KURTZ-PHELAN: We'll come back to some of those concerns and the policy questions a bit later in this conversation. But first, I want to go to Ray. Ray, you bring a pretty unique lens to this discussion. As a macro investor, what should we be paying attention to? If you look at the indicators that are perhaps more familiar to your team at Bridgewater than to the typical foreign policymaker or analyst? What do you see about dynamics today that the rest of us might be missing?

DALIO: Well, there are three big things that happened starting a few years ago that are— and it's the confluence of these three things that led me to go back and study it through history. And those three things are: there's a financial economic piece in which there's— you hit zero interest rates. You— there's the printing of money, the creation of debt, and that has an impact and threatens a world reserve currency. So, in that piece, you describe the changing world order, which anyone—

[Phone dings.] Excuse me, I didn't silence my phone. So let me just shut that. Sorry.

The changing world order, you can see this going back. It's on LinkedIn, if anybody wants to read it. But you hit zero interest rates, you can't stimulate in the normal way, the production of a lot of debt. And that has an effect on the reserve currency status, and so on.

And so I studied over the last three— the five hundred years, these three cycles of the rise of the Dutch and the Dutch guilder, which is the world reserve currency, the British pound, and so on. Those patterns that are existing today, the production of debt necessary to stimulate the economy, and the value of money is number one.

The second, which is related, is the size of the wealth gap. And with that, the size of the opportunity gap and the values gap and the political gaps. So that's the second factor, and it's very related.

And the third is the rise of a great power to challenge an existing great power: China.

The three things, they're very interrelated. And so when we're looking at the picture, I think we have to look at all three of those related and they've repeated through history. Each one of those, I just use statistics to measure like a health index. Each one of those is most analogous to the 1930s period. We can talk about what historical periods. But it goes back to prior to that. So there is an economic and capitalist cycle in which the boom creates debt and an overextension that reaches a limit. And that, in turn, if you have this mix, if you have a lot of debt, and you have bad balances, and you have a lot of— a big wealth gap, and a big values gap, and you have an economic downturn, and you have a rise of a power challenging an existing power, you have internal conflicts and wars. So it's that confluence that I'm seeing.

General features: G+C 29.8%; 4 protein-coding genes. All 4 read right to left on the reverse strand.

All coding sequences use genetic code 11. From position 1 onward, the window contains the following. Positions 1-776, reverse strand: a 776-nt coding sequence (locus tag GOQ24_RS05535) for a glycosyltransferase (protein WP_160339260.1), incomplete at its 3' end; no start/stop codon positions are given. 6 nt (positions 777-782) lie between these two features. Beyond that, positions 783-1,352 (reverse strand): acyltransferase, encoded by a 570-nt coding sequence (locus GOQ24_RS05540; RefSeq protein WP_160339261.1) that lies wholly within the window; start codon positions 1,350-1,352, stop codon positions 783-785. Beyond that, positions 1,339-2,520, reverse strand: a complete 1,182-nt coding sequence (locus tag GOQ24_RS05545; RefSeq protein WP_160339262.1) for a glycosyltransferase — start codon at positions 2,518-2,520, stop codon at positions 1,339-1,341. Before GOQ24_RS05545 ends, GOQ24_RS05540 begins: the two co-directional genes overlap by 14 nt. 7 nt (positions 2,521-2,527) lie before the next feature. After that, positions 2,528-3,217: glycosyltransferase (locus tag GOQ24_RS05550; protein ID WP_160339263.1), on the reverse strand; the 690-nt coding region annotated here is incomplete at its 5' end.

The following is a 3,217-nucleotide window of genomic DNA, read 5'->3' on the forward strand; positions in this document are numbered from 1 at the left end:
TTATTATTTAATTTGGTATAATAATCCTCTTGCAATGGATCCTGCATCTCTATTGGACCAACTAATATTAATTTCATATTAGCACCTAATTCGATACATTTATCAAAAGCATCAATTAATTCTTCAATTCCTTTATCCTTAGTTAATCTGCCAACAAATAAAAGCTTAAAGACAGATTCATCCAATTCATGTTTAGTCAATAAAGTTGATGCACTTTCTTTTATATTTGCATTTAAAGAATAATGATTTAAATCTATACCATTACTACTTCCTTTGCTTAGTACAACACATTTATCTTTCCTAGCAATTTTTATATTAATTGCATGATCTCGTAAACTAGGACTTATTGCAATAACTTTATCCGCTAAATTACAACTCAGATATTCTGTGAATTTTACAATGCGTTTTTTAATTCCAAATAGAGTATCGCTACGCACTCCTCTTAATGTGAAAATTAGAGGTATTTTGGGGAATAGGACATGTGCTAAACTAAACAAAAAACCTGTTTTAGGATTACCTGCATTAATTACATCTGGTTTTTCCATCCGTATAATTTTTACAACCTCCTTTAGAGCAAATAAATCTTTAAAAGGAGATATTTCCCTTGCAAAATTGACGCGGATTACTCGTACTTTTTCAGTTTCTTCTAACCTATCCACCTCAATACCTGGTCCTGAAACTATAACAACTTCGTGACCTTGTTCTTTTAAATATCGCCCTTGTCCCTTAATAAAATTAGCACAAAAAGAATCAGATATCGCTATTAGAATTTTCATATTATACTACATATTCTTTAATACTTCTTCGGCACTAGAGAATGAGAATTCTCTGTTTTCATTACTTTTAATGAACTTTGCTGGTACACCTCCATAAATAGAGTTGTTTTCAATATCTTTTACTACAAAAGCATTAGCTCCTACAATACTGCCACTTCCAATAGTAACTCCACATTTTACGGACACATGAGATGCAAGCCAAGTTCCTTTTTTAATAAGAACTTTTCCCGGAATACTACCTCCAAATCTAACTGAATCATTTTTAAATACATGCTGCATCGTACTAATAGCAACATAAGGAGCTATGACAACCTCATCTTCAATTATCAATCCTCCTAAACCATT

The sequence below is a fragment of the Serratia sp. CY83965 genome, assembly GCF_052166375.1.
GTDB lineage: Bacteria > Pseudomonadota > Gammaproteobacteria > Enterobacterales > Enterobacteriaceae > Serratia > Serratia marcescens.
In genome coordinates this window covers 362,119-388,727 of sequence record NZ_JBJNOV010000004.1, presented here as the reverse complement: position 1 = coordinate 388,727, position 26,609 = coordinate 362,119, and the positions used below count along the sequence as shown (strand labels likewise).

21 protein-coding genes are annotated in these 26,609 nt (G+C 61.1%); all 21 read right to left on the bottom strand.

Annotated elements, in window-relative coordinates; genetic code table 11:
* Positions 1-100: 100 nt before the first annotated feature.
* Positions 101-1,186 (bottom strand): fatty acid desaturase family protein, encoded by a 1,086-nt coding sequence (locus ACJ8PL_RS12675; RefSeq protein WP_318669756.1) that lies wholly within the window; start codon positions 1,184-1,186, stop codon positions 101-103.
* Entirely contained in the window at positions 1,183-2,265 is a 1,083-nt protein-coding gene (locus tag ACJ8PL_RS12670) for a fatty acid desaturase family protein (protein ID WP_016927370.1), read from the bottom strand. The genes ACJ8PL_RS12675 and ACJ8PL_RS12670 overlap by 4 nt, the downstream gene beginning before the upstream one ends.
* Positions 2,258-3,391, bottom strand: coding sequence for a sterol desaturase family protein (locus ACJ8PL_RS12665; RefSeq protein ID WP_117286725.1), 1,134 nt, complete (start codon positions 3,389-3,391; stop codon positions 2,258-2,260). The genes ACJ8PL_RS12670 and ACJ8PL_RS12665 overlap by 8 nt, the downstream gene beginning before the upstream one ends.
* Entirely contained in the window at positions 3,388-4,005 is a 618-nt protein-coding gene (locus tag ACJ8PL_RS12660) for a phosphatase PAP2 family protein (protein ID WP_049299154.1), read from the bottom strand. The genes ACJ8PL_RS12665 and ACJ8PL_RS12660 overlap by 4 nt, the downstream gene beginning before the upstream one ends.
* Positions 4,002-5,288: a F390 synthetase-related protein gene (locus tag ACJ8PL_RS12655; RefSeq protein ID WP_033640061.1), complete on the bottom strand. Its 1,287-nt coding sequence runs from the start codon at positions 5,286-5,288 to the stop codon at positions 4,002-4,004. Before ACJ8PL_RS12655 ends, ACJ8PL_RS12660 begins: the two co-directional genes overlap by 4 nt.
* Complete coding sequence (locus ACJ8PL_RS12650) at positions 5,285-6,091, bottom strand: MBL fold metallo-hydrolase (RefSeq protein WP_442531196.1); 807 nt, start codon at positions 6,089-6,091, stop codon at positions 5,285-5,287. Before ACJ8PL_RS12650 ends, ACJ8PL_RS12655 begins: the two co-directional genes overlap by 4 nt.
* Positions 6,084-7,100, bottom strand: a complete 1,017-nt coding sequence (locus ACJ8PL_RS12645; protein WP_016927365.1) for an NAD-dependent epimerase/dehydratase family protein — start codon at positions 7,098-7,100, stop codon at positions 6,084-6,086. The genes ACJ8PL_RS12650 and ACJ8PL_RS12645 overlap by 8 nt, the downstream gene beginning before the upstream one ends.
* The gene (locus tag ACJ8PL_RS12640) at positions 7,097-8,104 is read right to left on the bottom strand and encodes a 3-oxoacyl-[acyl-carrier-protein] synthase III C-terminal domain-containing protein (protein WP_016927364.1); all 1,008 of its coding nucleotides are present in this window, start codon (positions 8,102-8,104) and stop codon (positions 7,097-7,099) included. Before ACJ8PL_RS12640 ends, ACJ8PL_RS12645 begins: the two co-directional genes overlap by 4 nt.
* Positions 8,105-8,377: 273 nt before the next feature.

KURTZ-PHELAN: Before we get to some of the U.S. dynamics that you alluded to, right, let's talk a bit more about China and where its strengths and weaknesses lie. Liz, let's go to you first. And you alluded to some concerns that Chinese leadership may have underlying that triumphalist narrative. When you look at China today, what are the weaknesses, you know, whether political or economic or social that you think are concealed by that narrative of success? And that might end up coming to the surface in the years ahead?

ECONOMY: Sure. I mean, I think, of course, the Chinese system is always a little opaque. And so, you know, you have to— you're looking for clues, I think, more than anything else. But I think there are really three potential risks.

And the first is political in that political discontent will somehow coalesce to challenge Xi Jinping. You know, where might that come from? I think, you know, entrepreneurs who feel as though their ability to be creative at home and to access foreign markets is increasingly constrained by Xi Jinping's demands that they serve the party.

I think a middle class that's interested in having a greater say in their political future. And we saw evidence of that certainly in the aftermath of Dr. Lee Wen Yang's death last February, when you had this, you know, sort of burst of, you know, calls for freedom of speech on the Chinese internet, when we had that period of openness. There's also been a really interesting uptick in articles by young Chinese, talking about their desire for greater freedom of speech. I think there's a debate over privacy that is ready to explode again among the Chinese middle class that could have ramifications for Xi's surveillance state.

And then I just point to a letter that was circulated last spring that called on Li Keqiang and Wang Yang and Wang Qishan, who are three other senior leaders in the standing committee of the Politburo, calling on them to challenge Xi Jinping. Now, this may mean nothing. But it also may be an important signal that there are real differences within the topmost leadership. I think, if nothing else, it reminds us that while Xi Jinping has, you know, really an extraordinary degree of institutional control, that does differ from legitimacy.